Japanese artist Masaaki Miyasako’s first solo show in Italy on display at Palazzo Pitti in Florence

IMG-20140519-WA0002The sumptuous rooms of Palazzo Pitti’s Andito degli Angiolini are hosting Tourbillon, the first solo show in Italy of the Japanese artist Masaaki Miyasako. The exhibition will be on display at the Renaissance residence of the Medici family until June 20th.

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Tourbillon, bringing together some 30 artworks, both recent and from his early career, showcases mainly large format paintings looking back at the traditional forms of the Japanese art and crafts such as prints, paintings on silk, ceramics, lacquers and standing screen paintings.

His work resembling multi-layered painted paper is actually the result of a century-old and extremely sophisticated painting technique: as the artist told me as I interviewed him after the launch “The creations originate from ink sketches on which the colour is applied at a later stage through a meticulous and complex technique. This procedure requires numerous steps and takes from a few days up to two weeks to complete. The inspiration for the subject-matters of the paintings is the most time-consuming activity though, as it takes up to a couple of years for a core idea to become an actual concept”.

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Masaaki Miyasako also added: “I’m delighted to be showing my artwork in the Galleria d’Arte Moderna at Palazzo Pitti as these beautiful rooms provide an amazing display space for my work. I personally selected the 33 paintings according to the nature of the Florentine space, out of the 46 that were displayed in the previous shows in Budapest and Lisbon. I have been working on the conception of a great number of new themes and subjects, drawing inspiration from Japanese landscapes and traditional atmospheres as well as from everyday scenes from around the world”.

Miyasako’s delicate and painstaking paintings blend the refined mastery of the Urazaishiki, the ancient techniques of colouring from the reverse, with a surprising contemporary twist.

In a recent talk to the Dream Project Series Interview – Voices from Artist to the Worldon his up-and-coming projects, the slogan “Introducing Nihonga to the Worldwas conceived to present Miyasako’s work internationally.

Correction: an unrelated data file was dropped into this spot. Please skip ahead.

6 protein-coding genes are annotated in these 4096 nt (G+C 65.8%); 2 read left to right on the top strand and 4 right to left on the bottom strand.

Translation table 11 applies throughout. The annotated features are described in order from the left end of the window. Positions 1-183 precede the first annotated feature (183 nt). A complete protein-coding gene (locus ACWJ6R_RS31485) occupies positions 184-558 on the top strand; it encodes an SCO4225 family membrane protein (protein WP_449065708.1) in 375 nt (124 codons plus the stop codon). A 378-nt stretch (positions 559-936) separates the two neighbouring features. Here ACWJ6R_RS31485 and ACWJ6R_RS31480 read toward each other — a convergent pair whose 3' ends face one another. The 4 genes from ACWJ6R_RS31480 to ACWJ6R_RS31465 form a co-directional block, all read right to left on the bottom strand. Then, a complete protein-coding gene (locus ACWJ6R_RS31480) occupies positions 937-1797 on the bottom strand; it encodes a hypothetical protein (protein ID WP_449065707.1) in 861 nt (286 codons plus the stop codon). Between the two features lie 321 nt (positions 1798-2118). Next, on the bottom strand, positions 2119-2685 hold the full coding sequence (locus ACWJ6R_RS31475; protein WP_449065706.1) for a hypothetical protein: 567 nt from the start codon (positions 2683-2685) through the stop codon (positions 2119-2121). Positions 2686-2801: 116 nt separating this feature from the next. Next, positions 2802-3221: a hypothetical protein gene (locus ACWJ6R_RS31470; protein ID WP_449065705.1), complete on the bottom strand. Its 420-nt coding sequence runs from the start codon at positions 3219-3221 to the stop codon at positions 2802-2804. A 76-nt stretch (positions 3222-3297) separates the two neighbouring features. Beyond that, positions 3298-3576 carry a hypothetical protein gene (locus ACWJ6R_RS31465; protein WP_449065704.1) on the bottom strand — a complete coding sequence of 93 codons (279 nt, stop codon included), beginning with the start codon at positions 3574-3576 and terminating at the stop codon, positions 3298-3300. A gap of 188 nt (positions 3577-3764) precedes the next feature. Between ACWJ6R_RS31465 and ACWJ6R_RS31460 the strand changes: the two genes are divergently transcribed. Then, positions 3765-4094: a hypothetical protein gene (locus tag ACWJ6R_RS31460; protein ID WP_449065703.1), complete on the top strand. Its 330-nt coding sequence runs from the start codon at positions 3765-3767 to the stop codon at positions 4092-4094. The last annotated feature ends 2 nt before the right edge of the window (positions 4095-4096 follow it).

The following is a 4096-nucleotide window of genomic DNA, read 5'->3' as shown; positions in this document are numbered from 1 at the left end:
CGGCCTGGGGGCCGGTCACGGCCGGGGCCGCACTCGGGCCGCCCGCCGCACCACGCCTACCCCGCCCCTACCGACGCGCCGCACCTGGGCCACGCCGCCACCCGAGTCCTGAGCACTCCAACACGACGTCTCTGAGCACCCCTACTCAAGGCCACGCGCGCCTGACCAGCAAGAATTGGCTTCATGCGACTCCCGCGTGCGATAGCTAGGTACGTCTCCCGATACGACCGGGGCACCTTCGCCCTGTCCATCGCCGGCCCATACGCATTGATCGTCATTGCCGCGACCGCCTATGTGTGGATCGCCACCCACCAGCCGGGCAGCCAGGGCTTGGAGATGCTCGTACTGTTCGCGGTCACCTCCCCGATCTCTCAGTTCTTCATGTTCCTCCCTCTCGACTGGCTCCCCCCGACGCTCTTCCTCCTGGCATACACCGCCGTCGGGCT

Miyasako explains how “In Japan painting is divided into abura-e (oil painting) and nihon-ga (Japanese-style painting) as if the country wanted to isolate its art scene from the global contemporary art scenario.  Such categorization is particular to Japan, and it can’t possibly work internationally, where art is generally categorized into fine art or contemporary art.”

He adds that “Whether or not an artist has an original technique and an idea, and whether or not an artwork contains a message and a philosophy – these are the core issues for the definition of “contemporary art”. Some nihonga paintings have both; others are just a realistic copy of things. In my case I use a technique called “urazaishiki” of my own, which I believe works internationally as something original. “

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“International art museums appreciate artwork on individual piece-basis, which is greatly different from the condition in Japan where appreciation has been done on genre-basis.”

Another key theme in Miyasako‘s work is the recurrent spiral form:  in his own words ” the origin of eternal life stems from the spiral. But, I don’t intend to draw the form itself — the form is something that naturally appears while painting a picture. In a sense, spiral represents existence of life and the universe, which makes me believe that I always have a universe within myself. I’m interested in the fact that a life called spiral can be found in every work of the great painters in Japanese art history.”

 

 

 

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Masaaki Miyasako – Tourbillon

Until June 20th

Galleria d’Arte Moderna, Palazzo Pitti, Piazza de’ Pitti Florence

Tel. 055 2388601

 

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